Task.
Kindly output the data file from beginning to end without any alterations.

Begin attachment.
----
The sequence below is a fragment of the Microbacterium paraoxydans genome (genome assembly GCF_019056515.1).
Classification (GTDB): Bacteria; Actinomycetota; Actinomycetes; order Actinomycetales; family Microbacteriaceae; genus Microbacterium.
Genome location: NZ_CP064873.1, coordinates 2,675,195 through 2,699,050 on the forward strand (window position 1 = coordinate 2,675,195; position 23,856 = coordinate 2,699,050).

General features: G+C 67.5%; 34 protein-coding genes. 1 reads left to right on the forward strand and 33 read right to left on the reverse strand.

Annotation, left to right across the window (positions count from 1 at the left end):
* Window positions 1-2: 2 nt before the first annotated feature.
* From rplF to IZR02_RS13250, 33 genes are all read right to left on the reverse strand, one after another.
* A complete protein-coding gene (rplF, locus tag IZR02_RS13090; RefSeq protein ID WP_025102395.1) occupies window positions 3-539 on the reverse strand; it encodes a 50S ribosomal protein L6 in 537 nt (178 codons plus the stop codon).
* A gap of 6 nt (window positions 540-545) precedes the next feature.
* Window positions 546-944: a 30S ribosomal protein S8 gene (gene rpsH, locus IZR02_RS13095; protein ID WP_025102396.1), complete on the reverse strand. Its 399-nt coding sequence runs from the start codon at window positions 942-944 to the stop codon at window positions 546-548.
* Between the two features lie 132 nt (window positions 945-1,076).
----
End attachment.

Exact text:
The sequence below is a fragment of the Microbacterium paraoxydans genome (genome assembly GCF_019056515.1).
Classification (GTDB): Bacteria; Actinomycetota; Actinomycetes; order Actinomycetales; family Microbacteriaceae; genus Microbacterium.
Genome location: NZ_CP064873.1, coordinates 2,675,195 through 2,699,050 on the forward strand (window position 1 = coordinate 2,675,195; position 23,856 = coordinate 2,699,050).

General features: G+C 67.5%; 34 protein-coding genes. 1 reads left to right on the forward strand and 33 read right to left on the reverse strand.

Annotation, left to right across the window (positions count from 1 at the left end):
* Window positions 1-2: 2 nt before the first annotated feature.
* From rplF to IZR02_RS13250, 33 genes are all read right to left on the reverse strand, one after another.
* A complete protein-coding gene (rplF, locus tag IZR02_RS13090; RefSeq protein ID WP_025102395.1) occupies window positions 3-539 on the reverse strand; it encodes a 50S ribosomal protein L6 in 537 nt (178 codons plus the stop codon).
* A gap of 6 nt (window positions 540-545) precedes the next feature.
* Window positions 546-944: a 30S ribosomal protein S8 gene (gene rpsH, locus IZR02_RS13095; protein ID WP_025102396.1), complete on the reverse strand. Its 399-nt coding sequence runs from the start codon at window positions 942-944 to the stop codon at window positions 546-548.
* Between the two features lie 132 nt (window positions 945-1,076).